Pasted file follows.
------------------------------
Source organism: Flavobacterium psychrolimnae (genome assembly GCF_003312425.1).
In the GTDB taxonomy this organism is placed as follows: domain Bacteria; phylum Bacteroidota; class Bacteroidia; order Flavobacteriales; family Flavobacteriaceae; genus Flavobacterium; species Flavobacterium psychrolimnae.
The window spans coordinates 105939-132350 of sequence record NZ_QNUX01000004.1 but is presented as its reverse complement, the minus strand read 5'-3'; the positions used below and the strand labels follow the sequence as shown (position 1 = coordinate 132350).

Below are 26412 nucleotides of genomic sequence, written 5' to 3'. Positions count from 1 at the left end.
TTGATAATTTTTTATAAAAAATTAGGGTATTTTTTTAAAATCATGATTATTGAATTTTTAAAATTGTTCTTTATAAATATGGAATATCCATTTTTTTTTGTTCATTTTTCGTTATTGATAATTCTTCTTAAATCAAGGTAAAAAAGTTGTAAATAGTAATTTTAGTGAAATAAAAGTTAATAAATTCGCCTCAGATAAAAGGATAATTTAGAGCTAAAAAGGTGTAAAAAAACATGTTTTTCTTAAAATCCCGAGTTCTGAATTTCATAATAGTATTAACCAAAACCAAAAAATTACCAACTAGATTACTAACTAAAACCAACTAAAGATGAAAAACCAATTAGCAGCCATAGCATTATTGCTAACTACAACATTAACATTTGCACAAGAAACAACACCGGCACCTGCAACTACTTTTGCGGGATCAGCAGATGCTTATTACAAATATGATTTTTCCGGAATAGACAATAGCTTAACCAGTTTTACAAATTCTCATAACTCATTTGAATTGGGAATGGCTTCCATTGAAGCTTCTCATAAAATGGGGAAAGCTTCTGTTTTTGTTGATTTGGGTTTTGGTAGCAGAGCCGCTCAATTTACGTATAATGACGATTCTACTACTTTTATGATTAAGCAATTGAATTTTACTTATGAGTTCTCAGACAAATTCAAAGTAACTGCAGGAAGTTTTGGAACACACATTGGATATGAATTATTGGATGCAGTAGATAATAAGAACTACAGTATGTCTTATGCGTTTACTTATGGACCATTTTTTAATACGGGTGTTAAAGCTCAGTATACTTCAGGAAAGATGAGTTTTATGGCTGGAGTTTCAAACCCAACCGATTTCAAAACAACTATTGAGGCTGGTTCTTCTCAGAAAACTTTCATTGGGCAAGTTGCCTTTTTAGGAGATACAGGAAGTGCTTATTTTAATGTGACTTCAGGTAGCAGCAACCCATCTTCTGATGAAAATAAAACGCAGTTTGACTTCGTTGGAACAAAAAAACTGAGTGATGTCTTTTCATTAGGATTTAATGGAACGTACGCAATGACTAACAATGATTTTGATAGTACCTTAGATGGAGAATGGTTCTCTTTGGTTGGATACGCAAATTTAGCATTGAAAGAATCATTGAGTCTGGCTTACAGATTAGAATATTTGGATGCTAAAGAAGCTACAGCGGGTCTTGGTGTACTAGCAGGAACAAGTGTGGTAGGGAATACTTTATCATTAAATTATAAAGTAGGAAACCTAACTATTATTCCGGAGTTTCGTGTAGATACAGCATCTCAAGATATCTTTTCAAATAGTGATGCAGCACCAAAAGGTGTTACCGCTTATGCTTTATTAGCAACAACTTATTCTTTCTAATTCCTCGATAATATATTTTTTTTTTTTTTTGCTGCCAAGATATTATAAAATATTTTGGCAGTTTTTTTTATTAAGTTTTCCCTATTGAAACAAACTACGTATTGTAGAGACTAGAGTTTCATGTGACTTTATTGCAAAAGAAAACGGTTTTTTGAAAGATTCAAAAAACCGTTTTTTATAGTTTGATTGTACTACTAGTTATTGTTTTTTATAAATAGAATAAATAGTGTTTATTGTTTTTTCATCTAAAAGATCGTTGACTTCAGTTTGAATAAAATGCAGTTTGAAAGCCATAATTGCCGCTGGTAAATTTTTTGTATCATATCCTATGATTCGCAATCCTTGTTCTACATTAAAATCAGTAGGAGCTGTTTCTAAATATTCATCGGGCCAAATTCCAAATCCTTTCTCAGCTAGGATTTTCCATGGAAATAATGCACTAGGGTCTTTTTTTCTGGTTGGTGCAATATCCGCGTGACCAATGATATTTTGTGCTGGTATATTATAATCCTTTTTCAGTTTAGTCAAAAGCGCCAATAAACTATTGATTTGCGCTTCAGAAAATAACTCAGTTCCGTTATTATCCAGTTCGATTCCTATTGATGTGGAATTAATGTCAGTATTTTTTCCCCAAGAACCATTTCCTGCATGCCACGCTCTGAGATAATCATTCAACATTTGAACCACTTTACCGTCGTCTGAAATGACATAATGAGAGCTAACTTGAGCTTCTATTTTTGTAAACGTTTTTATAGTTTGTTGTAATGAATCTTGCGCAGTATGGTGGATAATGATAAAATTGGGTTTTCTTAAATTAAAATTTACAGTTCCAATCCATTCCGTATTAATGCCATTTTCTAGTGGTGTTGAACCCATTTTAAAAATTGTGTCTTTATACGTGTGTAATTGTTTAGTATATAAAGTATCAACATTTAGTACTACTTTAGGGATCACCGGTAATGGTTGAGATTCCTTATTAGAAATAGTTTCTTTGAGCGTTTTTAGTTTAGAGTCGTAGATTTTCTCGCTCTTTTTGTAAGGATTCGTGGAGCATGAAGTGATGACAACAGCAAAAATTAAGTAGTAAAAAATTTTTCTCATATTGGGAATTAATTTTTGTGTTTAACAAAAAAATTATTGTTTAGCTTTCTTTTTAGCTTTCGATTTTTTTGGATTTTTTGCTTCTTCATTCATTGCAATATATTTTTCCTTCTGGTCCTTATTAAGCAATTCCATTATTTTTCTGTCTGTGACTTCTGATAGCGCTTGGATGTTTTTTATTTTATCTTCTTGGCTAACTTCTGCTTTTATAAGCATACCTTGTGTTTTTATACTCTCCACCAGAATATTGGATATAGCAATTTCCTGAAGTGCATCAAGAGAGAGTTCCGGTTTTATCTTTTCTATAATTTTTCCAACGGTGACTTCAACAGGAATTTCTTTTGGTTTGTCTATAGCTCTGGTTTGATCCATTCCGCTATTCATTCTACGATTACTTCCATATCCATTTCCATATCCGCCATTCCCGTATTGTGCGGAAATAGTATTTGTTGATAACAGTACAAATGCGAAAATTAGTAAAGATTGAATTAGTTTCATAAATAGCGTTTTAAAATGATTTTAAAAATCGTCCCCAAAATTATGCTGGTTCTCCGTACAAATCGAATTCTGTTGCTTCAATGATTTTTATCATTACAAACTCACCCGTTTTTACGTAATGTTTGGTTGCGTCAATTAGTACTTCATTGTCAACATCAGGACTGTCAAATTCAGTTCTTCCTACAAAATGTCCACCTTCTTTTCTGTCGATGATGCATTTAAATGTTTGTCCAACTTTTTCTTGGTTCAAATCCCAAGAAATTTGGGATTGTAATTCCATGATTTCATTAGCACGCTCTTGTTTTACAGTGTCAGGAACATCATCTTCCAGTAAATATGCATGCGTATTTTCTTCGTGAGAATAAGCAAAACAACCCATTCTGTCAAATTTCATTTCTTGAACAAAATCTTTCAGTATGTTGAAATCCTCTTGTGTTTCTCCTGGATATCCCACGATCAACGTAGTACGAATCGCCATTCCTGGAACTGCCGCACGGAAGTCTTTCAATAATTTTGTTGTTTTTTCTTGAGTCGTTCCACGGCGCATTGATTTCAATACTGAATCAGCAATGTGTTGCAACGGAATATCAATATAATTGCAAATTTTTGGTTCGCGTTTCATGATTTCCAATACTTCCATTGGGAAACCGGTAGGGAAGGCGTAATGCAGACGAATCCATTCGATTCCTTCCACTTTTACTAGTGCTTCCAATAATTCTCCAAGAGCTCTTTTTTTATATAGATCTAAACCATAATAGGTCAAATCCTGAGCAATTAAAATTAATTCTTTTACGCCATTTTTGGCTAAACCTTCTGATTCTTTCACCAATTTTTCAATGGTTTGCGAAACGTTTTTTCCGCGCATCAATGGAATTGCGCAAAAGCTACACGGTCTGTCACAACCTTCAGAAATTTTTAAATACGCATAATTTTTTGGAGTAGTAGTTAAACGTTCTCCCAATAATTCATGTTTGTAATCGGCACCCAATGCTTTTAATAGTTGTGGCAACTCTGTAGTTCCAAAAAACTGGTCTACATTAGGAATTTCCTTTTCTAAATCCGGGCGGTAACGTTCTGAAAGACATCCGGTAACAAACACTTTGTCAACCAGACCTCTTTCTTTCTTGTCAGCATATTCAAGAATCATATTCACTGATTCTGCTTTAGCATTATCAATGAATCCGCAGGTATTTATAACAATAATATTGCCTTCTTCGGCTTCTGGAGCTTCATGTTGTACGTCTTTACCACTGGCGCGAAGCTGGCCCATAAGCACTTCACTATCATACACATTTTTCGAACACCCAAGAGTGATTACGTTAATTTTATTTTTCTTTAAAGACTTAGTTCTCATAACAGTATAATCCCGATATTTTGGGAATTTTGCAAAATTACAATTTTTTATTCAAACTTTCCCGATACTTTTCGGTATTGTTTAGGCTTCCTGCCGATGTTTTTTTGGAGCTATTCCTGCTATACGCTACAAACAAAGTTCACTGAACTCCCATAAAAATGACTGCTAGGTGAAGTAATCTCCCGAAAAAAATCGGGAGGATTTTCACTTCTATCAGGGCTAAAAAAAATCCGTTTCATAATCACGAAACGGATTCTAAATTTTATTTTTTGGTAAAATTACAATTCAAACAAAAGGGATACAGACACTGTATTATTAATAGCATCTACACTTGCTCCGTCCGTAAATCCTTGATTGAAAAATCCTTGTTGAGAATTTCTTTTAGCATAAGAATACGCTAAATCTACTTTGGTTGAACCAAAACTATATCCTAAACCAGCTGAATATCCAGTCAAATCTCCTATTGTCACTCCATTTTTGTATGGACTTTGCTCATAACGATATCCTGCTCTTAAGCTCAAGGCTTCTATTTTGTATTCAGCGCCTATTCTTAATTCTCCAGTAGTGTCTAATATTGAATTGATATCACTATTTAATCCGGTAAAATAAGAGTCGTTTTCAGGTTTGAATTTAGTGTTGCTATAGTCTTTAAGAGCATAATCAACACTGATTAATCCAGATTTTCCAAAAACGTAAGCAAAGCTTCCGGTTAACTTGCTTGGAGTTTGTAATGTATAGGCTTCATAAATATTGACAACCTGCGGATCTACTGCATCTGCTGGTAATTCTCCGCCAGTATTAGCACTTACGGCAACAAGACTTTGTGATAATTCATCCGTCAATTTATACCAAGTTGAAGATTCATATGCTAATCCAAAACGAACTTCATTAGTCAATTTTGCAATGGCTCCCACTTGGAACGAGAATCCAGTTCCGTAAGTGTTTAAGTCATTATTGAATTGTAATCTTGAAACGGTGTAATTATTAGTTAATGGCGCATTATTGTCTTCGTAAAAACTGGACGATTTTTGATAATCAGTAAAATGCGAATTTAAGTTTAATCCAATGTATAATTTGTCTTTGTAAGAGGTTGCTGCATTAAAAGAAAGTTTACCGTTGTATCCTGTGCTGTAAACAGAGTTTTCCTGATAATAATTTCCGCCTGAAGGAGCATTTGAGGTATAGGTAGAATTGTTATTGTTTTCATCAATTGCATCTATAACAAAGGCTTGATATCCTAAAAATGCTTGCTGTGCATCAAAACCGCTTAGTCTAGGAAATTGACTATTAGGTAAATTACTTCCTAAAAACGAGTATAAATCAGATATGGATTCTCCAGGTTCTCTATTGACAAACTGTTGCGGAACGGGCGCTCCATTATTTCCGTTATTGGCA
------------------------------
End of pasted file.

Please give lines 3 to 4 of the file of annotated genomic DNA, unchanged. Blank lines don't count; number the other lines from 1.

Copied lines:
The window spans coordinates 105939-132350 of sequence record NZ_QNUX01000004.1 but is presented as its reverse complement, the minus strand read 5'-3'; the positions used below and the strand labels follow the sequence as shown (position 1 = coordinate 132350).

Below are 26412 nucleotides of genomic sequence, written 5' to 3'. Positions count from 1 at the left end.